by Matt Porter
reviewed on PC
Clue finding mission
Indie developer Frogwares has been making Sherlock Holmes games for ten years. The quality varies between each product, but the latest one, The Testament of Sherlock Holmes is without a doubt the most impressive of the series to date. Some of the old frustrations are still there, but the new additions to the franchise left me pleasantly surprised.
Sherlock Holmes games traditionally blend classic adventuring with mystery solving and usually involve spending the vast majority of your time controlling Holmes himself. Every now and then, Sherlock goes off to do something integral to the storyline that can’t be revealed to the player just yet. On these occasions, Sherlock is replaced by Watson as your in-game avatar. In The Testament, one rather strange section even has you control Toby the dog, whose size allows him to squeeze into small spaces and sniff out clues where the two-leggeds are unable to go.
As you would expect from an Adventure game, puzzles are usually solved by searching around the environment for clues, picking up objects and using them to deduce new information or to move on to the next area. You might notice that a drawer has a false bottom to it which should trigger you to go and find something thin to slip underneath it to reveal the hidden compartment. In the drawer you might find a key to open a nearby door which allows you to continue gathering clues to further your investigations.
This is where the deduction board comes in. Each pertinent clue you find is written down on a board which is accessible from the menu. Here, you link clues together, allowing you to select a deduction from a drop down menu. For example, the victim’s shoes might be missing and you noticed that there are multiple footprints near the doorway. So you can deduce that one of the murderers must have been wearing the victim’s shoes when he left. The options given to you are never flat out obvious, so it is quite satisfying when you deduce something correctly, even though the right answer is there right in front of you. Deductions often link into other clues that you gather to delve even deeper into solving the case. If you cannot deduce the correct answer straight away, you have the luxury of just being able to use trial and error to obtain the right answer, so you are never stuck if you do not quite understand what the game is asking you to work out.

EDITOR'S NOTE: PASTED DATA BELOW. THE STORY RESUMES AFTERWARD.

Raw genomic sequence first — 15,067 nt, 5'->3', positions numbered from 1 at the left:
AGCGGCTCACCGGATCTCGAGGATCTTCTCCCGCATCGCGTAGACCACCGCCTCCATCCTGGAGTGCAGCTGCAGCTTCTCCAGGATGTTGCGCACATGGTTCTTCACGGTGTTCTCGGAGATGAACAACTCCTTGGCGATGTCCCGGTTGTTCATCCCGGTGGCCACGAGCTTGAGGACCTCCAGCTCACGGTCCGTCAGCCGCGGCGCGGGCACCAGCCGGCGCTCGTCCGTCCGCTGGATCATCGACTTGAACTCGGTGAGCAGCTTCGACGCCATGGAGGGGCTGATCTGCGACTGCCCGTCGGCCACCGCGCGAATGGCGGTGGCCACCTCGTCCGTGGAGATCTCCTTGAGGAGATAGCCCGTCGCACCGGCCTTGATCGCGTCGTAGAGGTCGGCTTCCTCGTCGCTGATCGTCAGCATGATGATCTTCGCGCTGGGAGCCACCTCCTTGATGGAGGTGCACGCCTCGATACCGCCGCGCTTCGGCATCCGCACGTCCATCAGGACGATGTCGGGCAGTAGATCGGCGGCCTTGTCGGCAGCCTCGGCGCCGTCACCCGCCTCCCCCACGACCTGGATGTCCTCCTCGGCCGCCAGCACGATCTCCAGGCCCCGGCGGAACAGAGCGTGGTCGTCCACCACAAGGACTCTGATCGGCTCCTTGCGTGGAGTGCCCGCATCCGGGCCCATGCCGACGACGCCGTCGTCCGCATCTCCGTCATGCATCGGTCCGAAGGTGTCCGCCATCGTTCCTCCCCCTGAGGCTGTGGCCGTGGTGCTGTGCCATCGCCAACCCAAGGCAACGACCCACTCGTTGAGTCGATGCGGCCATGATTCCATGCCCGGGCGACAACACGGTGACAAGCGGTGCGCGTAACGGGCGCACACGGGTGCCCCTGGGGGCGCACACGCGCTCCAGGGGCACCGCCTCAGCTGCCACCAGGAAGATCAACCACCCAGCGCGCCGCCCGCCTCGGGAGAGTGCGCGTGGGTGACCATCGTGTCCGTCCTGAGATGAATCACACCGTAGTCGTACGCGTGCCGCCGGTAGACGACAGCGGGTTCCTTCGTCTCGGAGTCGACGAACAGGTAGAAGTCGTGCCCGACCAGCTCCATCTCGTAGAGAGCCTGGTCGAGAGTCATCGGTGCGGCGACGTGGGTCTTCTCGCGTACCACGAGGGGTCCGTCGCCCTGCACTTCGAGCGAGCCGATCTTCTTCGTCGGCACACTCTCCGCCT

Other puzzles come in the form of practical mind benders. These are often logical puzzles that have to be solved by moving mechanical pieces around. In one instance, Holmes and Watson want to search a room in private and need to devise a distraction to get a nosy secretary out of the way. Holmes goes over to an electricity board and must move wires around to cause a short circuit, hoping that the secretary will have to go and find someone to fix the problem. While this example is fairly straightforward, some puzzles are not explained as fully as I felt they need to be. I found myself frustratingly moving things around at random until I finally managed to find some pattern. Luckily, the game offers the option to skip puzzles, so once again you are never left completely stuck. The majority of the logic puzzles and deduction boards are very well designed though, and make you feel very smart when you get them right without help.
Well-designed puzzles. The story is well written and delivered superbly.
Small frustrating flaws sometimes break up the flow. Animations are not of the highest quality.